To summarize my thoughts, not Molyneux’s: what’s known as “diversity” today is a preference for a trait (more accurately, diversity is a meta-trait) of a collection of people. But the way it is treated now, this trait of diversity is also comes with a moral imperative component, which is to say that groups should be diverse. There are varying reasons for this moral component, all based, as far as I can see, in politics, particularly in the social engineering aspect of political thought. In this sense diversity lies at one of the end points of western sociological thought. As of yet, I have not heard of a convincing argument that makes the moral component more categorical than other moral principles. For me, it’s still stuck at the preference level.
Diversity, though, like a lot of western progressive concepts, really means diversity of a certain kind, and in certain circumstances. Molyneux shines the light on this fairly well on its contextual scope, early on in the video. I have no moral issue with people prefering a certain degree or type of diversity, since we all have a preference that shifts with circumstances and are set at a sub-rational, lizard brain level, to a barely rational level. I’d even go so far as to say people can openly communicate their preference for diversity for a group, even one of which they are not a part…though any group has the moral right to reject the preference wholesale with no reason given. Again, the moral imperative component does not exist for diversity.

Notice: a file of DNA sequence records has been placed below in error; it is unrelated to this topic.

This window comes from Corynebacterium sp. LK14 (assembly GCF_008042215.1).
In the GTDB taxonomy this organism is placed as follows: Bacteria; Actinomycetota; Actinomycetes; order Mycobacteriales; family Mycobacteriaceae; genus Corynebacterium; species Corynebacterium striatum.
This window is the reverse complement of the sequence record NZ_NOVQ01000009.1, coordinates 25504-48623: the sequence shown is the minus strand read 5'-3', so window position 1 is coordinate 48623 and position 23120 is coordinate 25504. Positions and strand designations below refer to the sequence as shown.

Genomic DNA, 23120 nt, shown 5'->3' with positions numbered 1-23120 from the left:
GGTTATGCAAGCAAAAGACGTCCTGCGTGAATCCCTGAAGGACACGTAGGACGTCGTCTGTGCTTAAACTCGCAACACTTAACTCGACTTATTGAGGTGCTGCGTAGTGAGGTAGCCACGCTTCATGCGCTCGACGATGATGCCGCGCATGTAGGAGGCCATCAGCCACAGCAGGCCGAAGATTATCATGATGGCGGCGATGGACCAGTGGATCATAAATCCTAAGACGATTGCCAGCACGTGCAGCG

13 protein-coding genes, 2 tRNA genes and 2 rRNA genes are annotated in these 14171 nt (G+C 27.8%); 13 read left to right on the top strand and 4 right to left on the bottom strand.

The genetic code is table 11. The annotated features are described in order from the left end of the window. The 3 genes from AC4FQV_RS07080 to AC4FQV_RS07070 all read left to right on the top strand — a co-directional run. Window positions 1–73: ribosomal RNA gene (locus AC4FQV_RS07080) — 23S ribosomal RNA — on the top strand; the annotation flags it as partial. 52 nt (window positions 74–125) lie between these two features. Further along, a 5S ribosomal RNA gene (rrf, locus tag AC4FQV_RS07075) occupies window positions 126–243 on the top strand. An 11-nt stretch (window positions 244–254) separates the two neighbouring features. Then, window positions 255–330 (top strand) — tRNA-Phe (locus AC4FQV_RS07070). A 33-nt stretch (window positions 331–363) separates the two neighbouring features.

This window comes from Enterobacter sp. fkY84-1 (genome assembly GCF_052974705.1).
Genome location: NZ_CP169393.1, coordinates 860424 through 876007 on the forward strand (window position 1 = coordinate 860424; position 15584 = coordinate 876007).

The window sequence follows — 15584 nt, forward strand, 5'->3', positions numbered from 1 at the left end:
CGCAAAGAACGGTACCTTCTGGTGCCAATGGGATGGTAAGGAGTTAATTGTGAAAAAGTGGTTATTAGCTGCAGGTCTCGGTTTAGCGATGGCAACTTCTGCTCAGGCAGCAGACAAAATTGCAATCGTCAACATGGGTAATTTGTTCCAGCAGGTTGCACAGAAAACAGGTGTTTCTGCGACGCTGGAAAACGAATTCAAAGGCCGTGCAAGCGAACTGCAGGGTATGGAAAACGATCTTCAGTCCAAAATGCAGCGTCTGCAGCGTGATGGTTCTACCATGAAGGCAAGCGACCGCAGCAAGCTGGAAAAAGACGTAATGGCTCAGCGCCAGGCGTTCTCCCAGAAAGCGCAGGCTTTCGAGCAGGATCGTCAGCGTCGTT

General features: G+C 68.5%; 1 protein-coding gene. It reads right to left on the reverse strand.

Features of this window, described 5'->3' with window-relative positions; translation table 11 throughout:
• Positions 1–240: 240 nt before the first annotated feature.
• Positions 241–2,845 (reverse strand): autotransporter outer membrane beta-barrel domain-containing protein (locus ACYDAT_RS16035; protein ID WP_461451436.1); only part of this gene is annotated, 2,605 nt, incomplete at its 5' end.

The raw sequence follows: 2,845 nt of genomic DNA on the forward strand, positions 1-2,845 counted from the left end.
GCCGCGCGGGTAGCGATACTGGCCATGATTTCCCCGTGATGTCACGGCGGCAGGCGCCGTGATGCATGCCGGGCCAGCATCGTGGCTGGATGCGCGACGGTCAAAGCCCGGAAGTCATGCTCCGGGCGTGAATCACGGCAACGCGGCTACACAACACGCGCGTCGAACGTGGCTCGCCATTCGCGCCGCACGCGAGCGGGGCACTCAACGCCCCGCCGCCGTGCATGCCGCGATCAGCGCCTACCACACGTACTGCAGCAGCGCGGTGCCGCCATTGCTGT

Bottom line: diversity is a preference; everyone has a subconcious preference for diversity; there is no moral component for one’s diversity preference; any use of force (political or otherwise) to set the diversity of a group is categorically immoral.
“The role of the artist is to not look away.” -Akira Kurosawa
I first saw that Kurosawa quote on Mike Duran’s blog. After I finished writing my first book which will never be released, I had searched for “swearing in Christian fiction” and Mike’s blog was one of the first results returned.
The quote is no longer on his blog’s sidebar but it stuck with me for a few years, to this day. It inspired one of the lines of dialogue you see in the second image below.
Oh, by the way, this email is the first of an undetermined number of emails with images of quotes from the book. They link to larger versions. Keep in mind they are initial-draft quotes so they are subject to change. You get what you pay for.
Not that anything online requires practical or social blessing, but feel free to share them however you like–but don’t be a butt and remove the URL. That makes baby seals cry.
The Ghost Box is Mike Duran’s third full novel, about Reagan Moon, a journalist of the paranormal who gets caught up, to put it mildly, in some otherwordly happenings in SoCal. I don’t dabble too much in modern science fiction or paranormal (see below), so I can only really competently comment on Moon’s first person skepticism and its “enlightening,” a certain archetypal progression in literature.